Convective significant meteorological advisory (SIGMET) 02C was issued at 1755 and was valid until 1955 and covered the accident aircraft route of flight and landing location. The SIGMET advised of an area of severe thunderstorms moving from 270 degrees at 25 knots. Cloud tops were forecast to be above flight level 450. Tornadoes, hail, and wind gusts to 60 knots were possible.

The closest official weather observation station was Lee C Fine Memorial Airport (KAIZ), Kaiser Lake Ozark, Missouri, located 7 nautical miles (nm) southeast of the accident site. The elevation of the weather observation station was 869 feet msl. The routine aviation weather report (METAR) for KAIZ, issued at 1915, reported, winds, 160 degrees at nine knots, gusting to 16 knots; visibility, six miles with thunderstorms; sky condition, few clouds at 2,400 feet, scattered clouds at 5,500 feet, broken ceiling at 9,500 feet; temperature 20 degrees Celsius (C); dewpoint, 18 degrees C; altimeter, 29.87 inches. Distant lightning was noted in all quadrants and 0.14 inches of rain was reported.

The METAR for KAIZ issued at 1935, reported winds 180 degrees at 22 knots gusts to 47 knots; visibility 1 1/2 miles with thunderstorms; sky condition, scattered clouds at 1,100 feet, broken ceiling at 2,400 feet, overcast at 5,500 feet; temperature 20 degrees C; dew point 17 degrees C; altimeter setting 29.95 inches. Distant lightning was noted in all quadrants and 0.48 inch of rain was reported.

According to the pilot, at the time of the accident the sky was clear, there was no turbulence, and he estimated the wind speed at eight knots. He stated he was using smoke in the area and a flag near his residence to determine wind speed and direction. The front seat passenger stated that the sky was dark towards the "house" and she observed lightning in that direction. She reported that the winds were calm, and then they would "pick up." During the flight the pilot commented to her about the "incredible winds." Multiple witnesses to the accident reported strong, gusty surface winds at the time of the accident.

There was no evidence located indicating that the pilot obtained a weather briefing from either the Flight Service Station or Direct User Access Terminal Systems (DUATS). The pilot reported on his accident report form that he obtained weather information from the internet.


The helicopter wreckage was located in 35 to 40 feet of water in Lake of the Ozarks. The terrain surrounding the accident location and landing zone was hilly, vegetated with tall deciduous trees, and multi-level homes. According to the Missouri State Water Patrol, the helicopter came to rest on its left side in the water. The helicopter was recovered from the water on May 26, 2008, and relocated to a Missouri State Water Patrol storage facility for further examination.


In accordance with Missouri State law a blood specimens was collected for toxicological testing. This specimen was collected within an hour of the accident. Testing was performed by the FAA's Civil Aerospace Medical Institute, Oklahoma City, Oklahoma (CAMI Reference #200800106001). Carbon Monoxide and cyanide tests were not performed. No ethanol was detected. Diphenhydramine (0.022 ug/ml) and butalbital (0.077 ug/ml) were detected in the blood.

A review of the pilot's medical records, maintained by the FAA Aerospace Medical Certification Division, was conducted by the Safety Board medical officer. The records documented that the pilot had a history of diabetes diagnosed in 1993 and controlled with diet alone at that time. Subsequent applications beginning February 3, 1998, specifically indicated no history of diabetes, and no glucose or protein was noted on urinalysis on any of those applications. On June 6, 1998, a letter to the pilot from the Manager of the FAA Aeromedical Certification Division indicated in part that the pilot was eligible for a third class medical certificate and that due to the pilot's "history of diabetes, operation of aircraft is prohibited at any time new symptoms or adverse changes occur or any time medication is required."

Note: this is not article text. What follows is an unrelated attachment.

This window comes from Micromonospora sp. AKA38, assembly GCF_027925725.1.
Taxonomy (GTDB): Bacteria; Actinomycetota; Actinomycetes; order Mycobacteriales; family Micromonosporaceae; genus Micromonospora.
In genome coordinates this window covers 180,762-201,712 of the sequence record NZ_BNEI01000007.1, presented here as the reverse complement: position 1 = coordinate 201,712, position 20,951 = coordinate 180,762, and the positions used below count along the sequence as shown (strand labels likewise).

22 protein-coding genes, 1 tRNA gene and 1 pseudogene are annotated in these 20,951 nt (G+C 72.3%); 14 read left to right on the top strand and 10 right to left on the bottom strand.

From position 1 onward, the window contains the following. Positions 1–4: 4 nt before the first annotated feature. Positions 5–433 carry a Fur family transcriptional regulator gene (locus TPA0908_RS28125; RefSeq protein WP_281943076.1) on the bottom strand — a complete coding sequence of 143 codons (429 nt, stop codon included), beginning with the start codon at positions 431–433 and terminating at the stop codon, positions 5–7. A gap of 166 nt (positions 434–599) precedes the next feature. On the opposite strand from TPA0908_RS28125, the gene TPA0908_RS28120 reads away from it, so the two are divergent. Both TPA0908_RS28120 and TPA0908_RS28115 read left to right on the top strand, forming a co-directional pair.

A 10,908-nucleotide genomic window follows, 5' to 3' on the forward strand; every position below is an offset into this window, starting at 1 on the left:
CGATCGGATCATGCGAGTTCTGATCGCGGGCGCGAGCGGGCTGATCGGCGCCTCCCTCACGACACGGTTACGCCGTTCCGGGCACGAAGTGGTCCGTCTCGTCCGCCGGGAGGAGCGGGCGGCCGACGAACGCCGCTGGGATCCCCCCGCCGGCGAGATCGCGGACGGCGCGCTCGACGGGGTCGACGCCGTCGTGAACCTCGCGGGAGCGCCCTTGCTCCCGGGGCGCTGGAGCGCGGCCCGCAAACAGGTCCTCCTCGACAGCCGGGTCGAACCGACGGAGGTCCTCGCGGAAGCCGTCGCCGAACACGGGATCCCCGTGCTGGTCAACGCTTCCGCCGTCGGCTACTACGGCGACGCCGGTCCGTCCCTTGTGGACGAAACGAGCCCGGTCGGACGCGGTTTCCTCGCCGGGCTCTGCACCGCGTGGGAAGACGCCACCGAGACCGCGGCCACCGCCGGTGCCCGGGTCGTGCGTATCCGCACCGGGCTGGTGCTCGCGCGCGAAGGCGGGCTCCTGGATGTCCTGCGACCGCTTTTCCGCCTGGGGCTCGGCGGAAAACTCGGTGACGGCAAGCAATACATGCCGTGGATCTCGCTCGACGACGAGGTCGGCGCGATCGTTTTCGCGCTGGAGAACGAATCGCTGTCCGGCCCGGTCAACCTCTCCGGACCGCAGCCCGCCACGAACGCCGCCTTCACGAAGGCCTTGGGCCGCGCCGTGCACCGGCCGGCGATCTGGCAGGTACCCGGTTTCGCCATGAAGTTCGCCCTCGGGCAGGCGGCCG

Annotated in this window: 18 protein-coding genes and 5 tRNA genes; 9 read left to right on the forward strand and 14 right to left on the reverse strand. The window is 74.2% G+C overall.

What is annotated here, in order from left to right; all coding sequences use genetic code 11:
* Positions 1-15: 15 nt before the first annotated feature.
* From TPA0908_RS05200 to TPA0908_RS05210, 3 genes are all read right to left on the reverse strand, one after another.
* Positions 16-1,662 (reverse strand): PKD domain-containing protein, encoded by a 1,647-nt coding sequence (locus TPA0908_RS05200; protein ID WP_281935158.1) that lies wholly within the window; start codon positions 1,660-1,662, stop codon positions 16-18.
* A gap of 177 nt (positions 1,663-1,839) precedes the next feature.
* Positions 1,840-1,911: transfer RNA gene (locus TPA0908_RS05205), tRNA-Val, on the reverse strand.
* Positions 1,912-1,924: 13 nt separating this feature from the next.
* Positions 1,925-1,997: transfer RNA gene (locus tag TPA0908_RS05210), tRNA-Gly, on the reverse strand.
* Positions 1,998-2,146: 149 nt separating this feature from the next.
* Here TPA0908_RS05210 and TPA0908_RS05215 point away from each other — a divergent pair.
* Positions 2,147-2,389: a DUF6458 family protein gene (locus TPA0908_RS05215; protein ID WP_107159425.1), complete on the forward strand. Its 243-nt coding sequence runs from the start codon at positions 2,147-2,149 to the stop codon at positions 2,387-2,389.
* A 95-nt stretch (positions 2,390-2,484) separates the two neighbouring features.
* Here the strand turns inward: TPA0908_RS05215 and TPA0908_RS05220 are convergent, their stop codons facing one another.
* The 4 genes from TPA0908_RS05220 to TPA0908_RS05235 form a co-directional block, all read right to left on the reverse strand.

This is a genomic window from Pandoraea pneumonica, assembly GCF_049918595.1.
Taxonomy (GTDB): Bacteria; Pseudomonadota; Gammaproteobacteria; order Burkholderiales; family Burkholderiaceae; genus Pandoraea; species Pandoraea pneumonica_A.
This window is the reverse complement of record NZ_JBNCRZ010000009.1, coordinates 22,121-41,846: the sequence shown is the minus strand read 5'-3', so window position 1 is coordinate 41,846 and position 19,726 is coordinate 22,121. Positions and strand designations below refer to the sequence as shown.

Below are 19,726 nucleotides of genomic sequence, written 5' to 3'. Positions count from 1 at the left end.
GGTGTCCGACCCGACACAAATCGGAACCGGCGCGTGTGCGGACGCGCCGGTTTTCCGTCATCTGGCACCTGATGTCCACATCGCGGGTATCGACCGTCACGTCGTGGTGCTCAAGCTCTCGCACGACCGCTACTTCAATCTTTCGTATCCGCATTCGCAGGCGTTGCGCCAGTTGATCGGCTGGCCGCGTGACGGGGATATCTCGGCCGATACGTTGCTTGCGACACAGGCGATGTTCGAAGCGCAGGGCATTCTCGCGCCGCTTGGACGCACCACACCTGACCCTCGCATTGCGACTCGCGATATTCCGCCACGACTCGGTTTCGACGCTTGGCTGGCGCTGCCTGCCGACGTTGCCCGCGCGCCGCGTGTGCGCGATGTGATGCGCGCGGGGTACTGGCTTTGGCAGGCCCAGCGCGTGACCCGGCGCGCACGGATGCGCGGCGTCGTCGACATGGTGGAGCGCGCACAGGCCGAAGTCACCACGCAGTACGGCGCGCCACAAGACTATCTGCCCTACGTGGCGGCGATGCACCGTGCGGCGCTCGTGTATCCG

Following the accident, the pilot was questioned by the Safety Board IIC about the use of any medication prior to the accident, to which he responded that he had not taken any. When presented with the toxicology results, he responded he could not recall what he had taken. A letter from the pilot to an FAA Regional Flight Surgeon dated September 11, 2008 stated in part that a family member had provided the pilot with a pill from her "butalbital prescription" when the pilot had asked for an aspirin for a mild headache more than 24 hours prior to the accident. The letter also stated that the pilot had taken an over the counter diphenhydramine the day prior to the accident.


According to the front seat passenger, this was her first flight in a helicopter. She was sitting in the front right seat and the three boys were in the back. The pilot fastened her seatbelt and closed the door. She was not shown how to operate the door or how to fasten/unfasten her seatbelt. After the helicopter impacted the water, she felt something hitting her in the head. She was "about to pass out" when she got her seatbelt unlatched. She was unable to recall how she exited the helicopter.

The rear left seat passenger reported that he fastened his own seatbelt, which was later checked by the pilot. He had flown with the pilot on previous occasions. He stated that his friend was sitting in the rear right seat and was sharing a seatbelt with the fatal victim. After the helicopter impacted the water, he was able to take his seatbelt "right off" kneed out the window, and was able to get out quickly. He stated that the tail was still above the water when he came to the surface.